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With the steady flow of settlers into Indian “” land, Eastern newspapers printed sensationalized reports of cruel native tribes carrying out widespread massacres of hundreds of white travelers. Although some settlers lost their lives to American Indian attacks, this was not the norm; in fact, Native American tribes routinely helped settlers cross over the Plains. Not only did the American Indians offer wild game and other necessities to travelers, but they acted as guides and messengers between wagon trains as well. Despite the friendly natures of the American Indians, settlers still anticipated the likelihood of an attack.
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To quiet these concerns, in 1851 the U.S. government kept a conference with several local Indian tribes and established the Treaty of Fort Laramie. Within this treaty, each Native American tribe consented to a bounded territory, allowed the government to construct roads and forts in this territory and agreed not to attack settlers; in return the federal government agreed to honor the boundaries of each tribe’s territory and make gross payments to the Indians. The Native American tribes responded peacefully to the treaty; in fact the Cheyenne, Sioux, Crow, Arapaho, Assinibione, Mandan, Gros Ventre and Arikara tribes, who signed the treaty, even consented to end the hostilities between their tribes in order to accept the conditions of the treaty.
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This peaceful accord between the U.S. government and the Native American tribes didn’t last long. After hearing stories of fertile acreage and great mineral wealth in the West, the government soon broke their pledge established in the Treat of Fort Laramie by allowing thousands of non-Indians to flood into the area. With so many newcomers heading west, the federal government established a policy of limiting Native Americans to reservations, modest swaths of acreage within a group’s territory “” reserved exclusively for their use, in order to offer more property for “” non-Indian settlers.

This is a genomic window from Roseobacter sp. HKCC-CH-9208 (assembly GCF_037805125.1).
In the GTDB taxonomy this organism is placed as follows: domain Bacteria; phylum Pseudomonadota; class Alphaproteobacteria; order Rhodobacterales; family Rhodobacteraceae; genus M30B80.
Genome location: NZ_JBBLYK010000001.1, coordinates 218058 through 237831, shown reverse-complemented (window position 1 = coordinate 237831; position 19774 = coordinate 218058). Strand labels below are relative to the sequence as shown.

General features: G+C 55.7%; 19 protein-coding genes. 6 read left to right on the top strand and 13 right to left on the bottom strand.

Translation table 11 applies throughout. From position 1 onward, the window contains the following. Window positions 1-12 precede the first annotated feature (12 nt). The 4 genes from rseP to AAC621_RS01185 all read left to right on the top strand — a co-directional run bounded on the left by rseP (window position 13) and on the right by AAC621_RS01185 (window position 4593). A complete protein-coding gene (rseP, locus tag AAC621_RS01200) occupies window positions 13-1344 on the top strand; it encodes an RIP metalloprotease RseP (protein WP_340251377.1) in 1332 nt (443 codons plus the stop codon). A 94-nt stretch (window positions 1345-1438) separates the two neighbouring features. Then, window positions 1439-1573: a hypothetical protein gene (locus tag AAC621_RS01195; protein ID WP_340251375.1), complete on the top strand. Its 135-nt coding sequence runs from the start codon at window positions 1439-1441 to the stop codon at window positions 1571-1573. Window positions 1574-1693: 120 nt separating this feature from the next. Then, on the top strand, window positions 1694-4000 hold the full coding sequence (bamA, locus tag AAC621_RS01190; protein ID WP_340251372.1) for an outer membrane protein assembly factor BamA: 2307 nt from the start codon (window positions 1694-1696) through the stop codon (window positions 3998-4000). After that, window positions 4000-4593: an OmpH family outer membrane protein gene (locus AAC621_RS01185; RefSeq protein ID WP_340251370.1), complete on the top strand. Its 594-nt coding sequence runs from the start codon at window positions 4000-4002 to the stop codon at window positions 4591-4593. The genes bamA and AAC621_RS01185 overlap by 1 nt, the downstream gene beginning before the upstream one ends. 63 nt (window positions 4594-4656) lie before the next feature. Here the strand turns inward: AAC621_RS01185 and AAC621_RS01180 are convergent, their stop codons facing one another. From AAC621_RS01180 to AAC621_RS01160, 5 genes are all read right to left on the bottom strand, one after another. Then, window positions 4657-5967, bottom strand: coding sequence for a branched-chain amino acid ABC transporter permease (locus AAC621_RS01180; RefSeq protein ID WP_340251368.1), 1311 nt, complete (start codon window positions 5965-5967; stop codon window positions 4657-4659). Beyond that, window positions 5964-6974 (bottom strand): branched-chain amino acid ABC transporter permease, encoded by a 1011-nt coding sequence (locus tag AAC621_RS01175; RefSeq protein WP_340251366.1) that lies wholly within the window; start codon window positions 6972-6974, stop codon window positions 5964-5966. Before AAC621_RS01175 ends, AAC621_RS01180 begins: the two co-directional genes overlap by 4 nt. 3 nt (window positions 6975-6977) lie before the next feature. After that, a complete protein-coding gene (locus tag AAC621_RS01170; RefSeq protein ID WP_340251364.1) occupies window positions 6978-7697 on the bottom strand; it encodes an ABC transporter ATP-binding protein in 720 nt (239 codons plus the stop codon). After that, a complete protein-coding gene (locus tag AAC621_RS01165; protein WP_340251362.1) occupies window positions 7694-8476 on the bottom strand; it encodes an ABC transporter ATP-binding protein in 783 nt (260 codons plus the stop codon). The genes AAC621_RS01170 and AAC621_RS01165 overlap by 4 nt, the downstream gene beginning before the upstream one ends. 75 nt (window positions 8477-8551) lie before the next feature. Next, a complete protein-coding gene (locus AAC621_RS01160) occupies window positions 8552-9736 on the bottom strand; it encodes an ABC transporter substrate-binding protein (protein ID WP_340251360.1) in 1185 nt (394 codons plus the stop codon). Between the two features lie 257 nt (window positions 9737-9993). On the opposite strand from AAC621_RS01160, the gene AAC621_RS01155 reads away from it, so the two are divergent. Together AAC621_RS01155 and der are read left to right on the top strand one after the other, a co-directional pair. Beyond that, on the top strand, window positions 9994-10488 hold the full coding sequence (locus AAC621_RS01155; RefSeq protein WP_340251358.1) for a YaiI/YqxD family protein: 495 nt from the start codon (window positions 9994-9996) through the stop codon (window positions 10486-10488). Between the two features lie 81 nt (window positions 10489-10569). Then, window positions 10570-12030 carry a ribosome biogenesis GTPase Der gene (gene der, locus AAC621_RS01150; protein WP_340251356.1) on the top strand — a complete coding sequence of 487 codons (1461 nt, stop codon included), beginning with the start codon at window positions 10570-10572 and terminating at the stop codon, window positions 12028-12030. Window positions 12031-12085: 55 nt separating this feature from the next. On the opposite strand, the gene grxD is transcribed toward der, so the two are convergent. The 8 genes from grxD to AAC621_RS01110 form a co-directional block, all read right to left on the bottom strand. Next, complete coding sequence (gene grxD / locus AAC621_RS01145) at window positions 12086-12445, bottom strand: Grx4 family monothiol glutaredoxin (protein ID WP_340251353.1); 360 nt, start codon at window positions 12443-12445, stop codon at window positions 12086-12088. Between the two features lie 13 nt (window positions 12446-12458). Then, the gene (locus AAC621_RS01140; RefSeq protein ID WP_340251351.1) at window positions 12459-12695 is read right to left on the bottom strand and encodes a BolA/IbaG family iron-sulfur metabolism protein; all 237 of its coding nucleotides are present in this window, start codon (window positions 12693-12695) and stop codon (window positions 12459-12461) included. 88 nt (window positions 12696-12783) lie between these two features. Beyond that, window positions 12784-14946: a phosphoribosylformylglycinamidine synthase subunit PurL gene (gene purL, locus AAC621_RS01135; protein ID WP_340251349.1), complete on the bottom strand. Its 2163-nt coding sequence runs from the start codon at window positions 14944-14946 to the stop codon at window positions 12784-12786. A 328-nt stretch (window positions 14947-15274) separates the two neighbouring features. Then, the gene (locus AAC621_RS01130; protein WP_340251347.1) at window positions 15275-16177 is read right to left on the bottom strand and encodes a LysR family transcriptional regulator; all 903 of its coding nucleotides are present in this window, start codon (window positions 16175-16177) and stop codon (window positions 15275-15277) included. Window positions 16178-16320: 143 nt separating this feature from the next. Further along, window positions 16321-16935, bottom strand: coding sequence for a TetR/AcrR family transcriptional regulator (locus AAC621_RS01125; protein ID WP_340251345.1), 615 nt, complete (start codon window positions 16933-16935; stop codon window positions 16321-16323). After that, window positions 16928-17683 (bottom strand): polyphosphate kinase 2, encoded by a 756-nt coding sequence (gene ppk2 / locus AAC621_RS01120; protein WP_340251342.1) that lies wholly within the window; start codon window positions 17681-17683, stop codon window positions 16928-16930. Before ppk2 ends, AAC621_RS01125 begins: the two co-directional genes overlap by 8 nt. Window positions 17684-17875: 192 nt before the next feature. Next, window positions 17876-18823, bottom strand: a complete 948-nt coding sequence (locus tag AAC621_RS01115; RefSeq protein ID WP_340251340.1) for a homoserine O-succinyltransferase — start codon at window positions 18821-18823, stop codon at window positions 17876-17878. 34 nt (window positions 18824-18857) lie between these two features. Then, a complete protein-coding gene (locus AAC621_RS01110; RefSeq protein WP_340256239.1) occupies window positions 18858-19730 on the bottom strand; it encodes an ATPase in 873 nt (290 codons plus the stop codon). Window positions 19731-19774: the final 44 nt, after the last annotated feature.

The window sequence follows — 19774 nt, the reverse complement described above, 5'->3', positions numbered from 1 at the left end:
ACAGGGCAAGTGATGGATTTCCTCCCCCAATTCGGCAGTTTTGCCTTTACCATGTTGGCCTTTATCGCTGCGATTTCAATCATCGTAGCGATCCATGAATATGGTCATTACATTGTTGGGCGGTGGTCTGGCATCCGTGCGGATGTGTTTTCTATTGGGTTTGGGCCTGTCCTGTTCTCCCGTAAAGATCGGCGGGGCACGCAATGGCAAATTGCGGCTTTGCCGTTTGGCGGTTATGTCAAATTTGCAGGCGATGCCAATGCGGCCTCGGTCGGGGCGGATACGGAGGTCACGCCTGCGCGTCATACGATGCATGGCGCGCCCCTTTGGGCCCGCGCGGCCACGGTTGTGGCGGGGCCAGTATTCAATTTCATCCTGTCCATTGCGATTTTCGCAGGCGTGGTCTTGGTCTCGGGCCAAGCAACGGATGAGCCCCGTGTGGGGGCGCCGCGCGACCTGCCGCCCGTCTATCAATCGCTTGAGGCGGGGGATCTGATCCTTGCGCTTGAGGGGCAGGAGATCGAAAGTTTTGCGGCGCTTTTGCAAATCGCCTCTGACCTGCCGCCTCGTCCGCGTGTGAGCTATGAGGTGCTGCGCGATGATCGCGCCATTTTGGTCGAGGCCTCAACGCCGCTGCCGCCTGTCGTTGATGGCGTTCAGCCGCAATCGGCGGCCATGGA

In a series of new treaties the U.S. government compelled Native Americans to surrender their land and move to reservations in exchange for protection from attacks by white settlers. In addition, the Indians were offered a yearly stipend that would include cash in addition to food, livestock, household goods and farming tools. These reservations were established in an attempt to clear the way for increased U.S. expansion and involvement in the West, as well as to keep the Native Americans divided from the whites in order to reduce the chance for friction.
History of the Plains Indians
These agreements had many problems. Most of all many of the native people didn’t properly understand the document that they were finalizing or the conditions within it; further, the treaties did not respect the cultural practices of the Native Americans. In addition to this, the government agencies responsible for applying these policies were overwhelmed with awful management and corruption. In fact many treaty terms were never carried out.
The U.S. government rarely honored their side of the accords even when the Native Americans moved quietly to their reservations. Unethical bureau agents sometimes sold the supplies that were intended for the Indians on reservations to non-Indians. Additionally, as settlers demanded more territory in the West, the government continually reduced the size of Indian reservations. By this time, many of the Native American people were unhappy with the treaties and angered by the settlers’ constant demands for land.
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Angered by the government’s deceitful and unfair policies, some Native American tribes, including bands of Cheyennes, Arapahos, Comanches and Sioux, battled back. As they fought to maintain their lands and their tribes’ survival, over a thousand skirmishes and battles broke out in the West between 1861 and 1891. In an effort to make Native Americans onto the reservations and to end the violence, the U.S. government responded to these conflicts with significant military campaigns. Obviously the U.S. government’s Indian regulations required of a change.
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Native American policy shifted drastically after the Civil War. Reformers believed that the scheme of pushing Native Americans onto reservations was far too harsh even though industrialists, who were concerned with their land and resources, regarded assimilation, the cultural absorption of the American Indians into “white America” as the lone permanent means of assuring Native American survival. In 1871 the government passed a critical law proclaiming that the United States would not treat Native American tribes as independent nations.